Do you want to be defined as a ‘knob-twiddler’?


The definition of a knob-twiddler is (according to the online dictionary, Wiktionary): a technician whose job entails adjusting electronic devices via knobs. More broadly the term characterizes someone who manages the ‘machine’, i.e. someone who has a part in running things but is not a contributor to establishing the strategic direction.
 
 
If you consider yourself proud to be a knob-twiddler am I telling you to change? Well “yes”, but probably not to the extent you might think. There are risks to being pigeonholed in this way. I believe it makes sense to broaden your appeal, skillset, and value that you offer to an organization. You certainly want to devise a way to understand the big picture, where you currently fit within that picture, and how you can contribute more. Knowing that, and ensuring that others know it, can be important.

 
TIMES WILL GET TOUGH

As an example, consider an events company whose fortunes can rise and fall often due to circumstances beyond its control. I remember being with one company when its fortunes turned downward after 9/11. When cuts had to be made, some of the operations and IT staff were the first to be let go. They were, in time, followed by people in marketing, the content staff, and mid-level management. Last in this succession of departures were members of the sales team.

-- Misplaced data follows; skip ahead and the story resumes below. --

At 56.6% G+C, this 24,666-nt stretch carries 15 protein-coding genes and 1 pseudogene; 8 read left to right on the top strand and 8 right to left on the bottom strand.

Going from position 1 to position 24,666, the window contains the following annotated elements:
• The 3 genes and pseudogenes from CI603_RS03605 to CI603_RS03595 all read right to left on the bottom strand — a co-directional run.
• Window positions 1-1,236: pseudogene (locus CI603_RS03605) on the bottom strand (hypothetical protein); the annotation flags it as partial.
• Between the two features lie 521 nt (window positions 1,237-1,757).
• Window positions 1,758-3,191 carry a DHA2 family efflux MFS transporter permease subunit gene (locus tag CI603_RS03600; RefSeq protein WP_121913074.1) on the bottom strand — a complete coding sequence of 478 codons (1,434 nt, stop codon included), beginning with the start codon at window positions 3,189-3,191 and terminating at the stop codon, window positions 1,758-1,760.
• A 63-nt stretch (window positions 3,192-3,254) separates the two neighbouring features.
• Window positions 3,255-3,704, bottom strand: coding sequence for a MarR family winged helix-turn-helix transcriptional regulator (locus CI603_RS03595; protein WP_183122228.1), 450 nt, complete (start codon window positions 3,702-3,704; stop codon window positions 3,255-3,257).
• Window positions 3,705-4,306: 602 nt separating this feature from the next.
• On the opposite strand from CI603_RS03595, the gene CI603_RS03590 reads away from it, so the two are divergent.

Does that sequence mean that operations and marketing people were the least valuable? No, but the common trait of everyone laid off was the perception that their skills were limited to the department within which they worked, whether it was operations or marketing, etc. Those who remained often were considered capable of performing multiple tasks both within their department and outside of it. For example, there were those who weren’t in sales but had sales skills. One operations person previously had worked in marketing and could contribute to that effort. There were other examples, as well.

 
ARE YOU PREPARED TO SURVIVE?

The value of having a variety of skills is not merely survival during a business downturn. Advancement of one’s career is also enhanced. You are far more promotable if your background reflects experience with performing multiple functions. And, when that experience is with your current company, it’s gold.

 
If you are a knob-twiddler, I salute you, as you’re doing a job that needs to be done. But you may want to consider broadening your appeal. That way, you will still be around when times get tough….

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